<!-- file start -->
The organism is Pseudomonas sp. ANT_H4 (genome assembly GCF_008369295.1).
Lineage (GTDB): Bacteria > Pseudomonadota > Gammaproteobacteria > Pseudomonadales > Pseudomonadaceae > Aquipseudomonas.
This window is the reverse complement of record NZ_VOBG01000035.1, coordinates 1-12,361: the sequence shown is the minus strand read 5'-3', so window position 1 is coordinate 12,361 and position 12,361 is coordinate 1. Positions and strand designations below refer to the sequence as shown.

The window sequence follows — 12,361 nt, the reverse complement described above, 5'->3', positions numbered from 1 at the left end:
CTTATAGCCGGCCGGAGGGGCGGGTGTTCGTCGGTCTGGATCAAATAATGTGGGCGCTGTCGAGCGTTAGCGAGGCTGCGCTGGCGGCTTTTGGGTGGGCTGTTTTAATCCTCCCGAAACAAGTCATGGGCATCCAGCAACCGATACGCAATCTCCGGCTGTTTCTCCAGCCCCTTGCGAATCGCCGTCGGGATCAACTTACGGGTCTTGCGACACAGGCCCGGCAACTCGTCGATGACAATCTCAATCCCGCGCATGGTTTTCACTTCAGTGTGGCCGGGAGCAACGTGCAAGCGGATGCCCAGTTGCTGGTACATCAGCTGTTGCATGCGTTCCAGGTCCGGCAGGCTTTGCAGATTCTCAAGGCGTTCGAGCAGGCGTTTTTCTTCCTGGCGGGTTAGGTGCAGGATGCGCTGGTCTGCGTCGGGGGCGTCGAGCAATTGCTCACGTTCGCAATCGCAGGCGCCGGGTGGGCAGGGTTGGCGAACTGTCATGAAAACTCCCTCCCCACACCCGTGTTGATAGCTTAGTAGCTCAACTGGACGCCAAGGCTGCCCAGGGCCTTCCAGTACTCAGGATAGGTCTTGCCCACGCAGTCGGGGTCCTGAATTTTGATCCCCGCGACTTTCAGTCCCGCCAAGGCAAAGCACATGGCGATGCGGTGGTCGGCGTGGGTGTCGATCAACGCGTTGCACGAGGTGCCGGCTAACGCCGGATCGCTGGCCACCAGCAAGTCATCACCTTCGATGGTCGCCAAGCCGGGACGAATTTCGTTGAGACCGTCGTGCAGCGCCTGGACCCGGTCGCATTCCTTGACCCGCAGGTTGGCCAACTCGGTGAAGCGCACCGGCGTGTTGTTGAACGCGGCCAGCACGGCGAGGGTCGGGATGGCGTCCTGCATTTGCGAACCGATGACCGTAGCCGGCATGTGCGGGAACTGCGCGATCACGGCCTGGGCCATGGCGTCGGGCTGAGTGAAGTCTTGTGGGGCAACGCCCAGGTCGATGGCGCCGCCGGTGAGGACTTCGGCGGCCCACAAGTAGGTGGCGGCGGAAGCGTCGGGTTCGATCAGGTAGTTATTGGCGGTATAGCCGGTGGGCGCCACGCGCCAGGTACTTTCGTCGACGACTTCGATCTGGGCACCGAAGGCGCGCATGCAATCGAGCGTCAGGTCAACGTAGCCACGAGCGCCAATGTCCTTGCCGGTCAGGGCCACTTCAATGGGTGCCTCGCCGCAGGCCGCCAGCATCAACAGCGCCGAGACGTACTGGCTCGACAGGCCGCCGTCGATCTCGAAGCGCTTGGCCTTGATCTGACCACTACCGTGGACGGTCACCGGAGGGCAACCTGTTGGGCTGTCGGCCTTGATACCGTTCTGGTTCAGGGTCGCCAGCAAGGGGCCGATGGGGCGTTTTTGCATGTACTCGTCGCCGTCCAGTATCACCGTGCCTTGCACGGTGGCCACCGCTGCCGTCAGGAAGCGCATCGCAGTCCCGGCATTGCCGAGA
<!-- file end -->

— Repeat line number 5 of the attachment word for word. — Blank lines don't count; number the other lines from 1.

CTTATAGCCGGCCGGAGGGGCGGGTGTTCGTCGGTCTGGATCAAATAATGTGGGCGCTGTCGAGCGTTAGCGAGGCTGCGCTGGCGGCTTTTGGGTGGGCTGTTTTAATCCTCCCGAAACAAGTCATGGGCATCCAGCAACCGATACGCAATCTCCGGCTGTTTCTCCAGCCCCTTGCGAATCGCCGTCGGGATCAACTTACGGGTCTTGCGACACAGGCCCGGCAACTCGTCGATGACAATCTCAATCCCGCGCATGGTTTTCACTTCAGTGTGGCCGGGAGCAACGTGCAAGCGGATGCCCAGTTGCTGGTACATCAGCTGTTGCATGCGTTCCAGGTCCGGCAGGCTTTGCAGATTCTCAAGGCGTTCGAGCAGGCGTTTTTCTTCCTGGCGGGTTAGGTGCAGGATGCGCTGGTCTGCGTCGGGGGCGTCGAGCAATTGCTCACGTTCGCAATCGCAGGCGCCGGGTGGGCAGGGTTGGCGAACTGTCATGAAAACTCCCTCCCCACACCCGTGTTGATAGCTTAGTAGCTCAACTGGACGCCAAGGCTGCCCAGGGCCTTCCAGTACTCAGGATAGGTCTTGCCCACGCAGTCGGGGTCCTGAATTTTGATCCCCGCGACTTTCAGTCCCGCCAAGGCAAAGCACATGGCGATGCGGTGGTCGGCGTGGGTGTCGATCAACGCGTTGCACGAGGTGCCGGCTAACGCCGGATCGCTGGCCACCAGCAAGTCATCACCTTCGATGGTCGCCAAGCCGGGACGAATTTCGTTGAGACCGTCGTGCAGCGCCTGGACCCGGTCGCATTCCTTGACCCGCAGGTTGGCCAACTCGGTGAAGCGCACCGGCGTGTTGTTGAACGCGGCCAGCACGGCGAGGGTCGGGATGGCGTCCTGCATTTGCGAACCGATGACCGTAGCCGGCATGTGCGGGAACTGCGCGATCACGGCCTGGGCCATGGCGTCGGGCTGAGTGAAGTCTTGTGGGGCAACGCCCAGGTCGATGGCGCCGCCGGTGAGGACTTCGGCGGCCCACAAGTAGGTGGCGGCGGAAGCGTCGGGTTCGATCAGGTAGTTATTGGCGGTATAGCCGGTGGGCGCCACGCGCCAGGTACTTTCGTCGACGACTTCGATCTGGGCACCGAAGGCGCGCATGCAATCGAGCGTCAGGTCAACGTAGCCACGAGCGCCAATGTCCTTGCCGGTCAGGGCCACTTCAATGGGTGCCTCGCCGCAGGCCGCCAGCATCAACAGCGCCGAGACGTACTGGCTCGACAGGCCGCCGTCGATCTCGAAGCGCTTGGCCTTGATCTGACCACTACCGTGGACGGTCACCGGAGGGCAACCTGTTGGGCTGTCGGCCTTGATACCGTTCTGGTTCAGGGTCGCCAGCAAGGGGCCGATGGGGCGTTTTTGCATGTACTCGTCGCCGTCCAGTATCACCGTGCCTTGCACGGTGGCCACCGCTGCCGTCAGGAAGCGCATCGCAGTCCCGGCATTGCCGAGA